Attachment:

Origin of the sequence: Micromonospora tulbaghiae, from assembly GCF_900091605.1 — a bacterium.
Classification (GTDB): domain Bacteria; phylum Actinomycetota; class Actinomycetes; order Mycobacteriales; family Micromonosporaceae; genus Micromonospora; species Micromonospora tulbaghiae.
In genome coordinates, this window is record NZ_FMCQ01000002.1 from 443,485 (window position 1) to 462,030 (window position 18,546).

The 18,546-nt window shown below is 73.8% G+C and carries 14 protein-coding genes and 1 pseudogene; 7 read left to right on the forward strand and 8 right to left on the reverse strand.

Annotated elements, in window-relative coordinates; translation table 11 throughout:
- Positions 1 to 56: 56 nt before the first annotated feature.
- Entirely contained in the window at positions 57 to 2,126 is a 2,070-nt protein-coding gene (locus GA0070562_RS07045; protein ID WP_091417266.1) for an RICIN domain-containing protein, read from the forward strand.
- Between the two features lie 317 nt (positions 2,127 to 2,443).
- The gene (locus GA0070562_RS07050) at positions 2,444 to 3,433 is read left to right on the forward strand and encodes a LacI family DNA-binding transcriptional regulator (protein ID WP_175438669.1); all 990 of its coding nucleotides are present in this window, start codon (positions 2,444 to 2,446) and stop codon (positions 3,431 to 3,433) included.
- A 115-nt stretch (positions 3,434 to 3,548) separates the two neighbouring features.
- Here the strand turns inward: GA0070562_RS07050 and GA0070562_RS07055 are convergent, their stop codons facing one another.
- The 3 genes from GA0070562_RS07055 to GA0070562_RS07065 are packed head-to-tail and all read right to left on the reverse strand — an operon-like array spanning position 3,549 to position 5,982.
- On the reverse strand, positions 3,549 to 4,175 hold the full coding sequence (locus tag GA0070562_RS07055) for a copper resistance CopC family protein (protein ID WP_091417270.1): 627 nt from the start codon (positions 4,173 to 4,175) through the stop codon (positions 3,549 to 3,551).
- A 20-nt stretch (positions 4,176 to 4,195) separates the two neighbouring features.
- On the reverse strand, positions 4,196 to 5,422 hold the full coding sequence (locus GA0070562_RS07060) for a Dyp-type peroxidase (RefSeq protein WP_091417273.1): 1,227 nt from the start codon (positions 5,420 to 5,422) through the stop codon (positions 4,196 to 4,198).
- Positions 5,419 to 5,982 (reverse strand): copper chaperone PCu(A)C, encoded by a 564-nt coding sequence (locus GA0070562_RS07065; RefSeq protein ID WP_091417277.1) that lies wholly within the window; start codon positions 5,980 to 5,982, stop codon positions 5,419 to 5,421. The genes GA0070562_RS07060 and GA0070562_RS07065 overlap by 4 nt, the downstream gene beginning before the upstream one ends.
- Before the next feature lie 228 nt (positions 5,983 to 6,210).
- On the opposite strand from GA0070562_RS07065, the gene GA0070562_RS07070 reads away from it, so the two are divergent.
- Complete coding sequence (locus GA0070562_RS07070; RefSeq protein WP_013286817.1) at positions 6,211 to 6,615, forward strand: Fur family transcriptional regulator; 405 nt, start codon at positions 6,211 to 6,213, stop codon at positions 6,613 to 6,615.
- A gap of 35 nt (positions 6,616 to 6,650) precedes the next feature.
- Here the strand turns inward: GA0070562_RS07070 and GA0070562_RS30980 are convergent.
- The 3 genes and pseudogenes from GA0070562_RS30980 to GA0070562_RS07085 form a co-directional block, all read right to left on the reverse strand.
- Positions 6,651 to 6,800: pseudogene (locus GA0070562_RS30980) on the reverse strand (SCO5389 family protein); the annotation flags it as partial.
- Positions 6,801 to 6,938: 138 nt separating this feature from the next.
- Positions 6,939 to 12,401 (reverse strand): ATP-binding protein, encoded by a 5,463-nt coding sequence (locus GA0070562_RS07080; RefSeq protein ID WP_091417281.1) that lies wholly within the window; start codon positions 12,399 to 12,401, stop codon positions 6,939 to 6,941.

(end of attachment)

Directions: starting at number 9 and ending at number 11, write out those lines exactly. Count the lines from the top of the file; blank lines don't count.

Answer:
- The gene (locus GA0070562_RS07050) at positions 2,444 to 3,433 is read left to right on the forward strand and encodes a LacI family DNA-binding transcriptional regulator (protein ID WP_175438669.1); all 990 of its coding nucleotides are present in this window, start codon (positions 2,444 to 2,446) and stop codon (positions 3,431 to 3,433) included.
- A 115-nt stretch (positions 3,434 to 3,548) separates the two neighbouring features.
- Here the strand turns inward: GA0070562_RS07050 and GA0070562_RS07055 are convergent, their stop codons facing one another.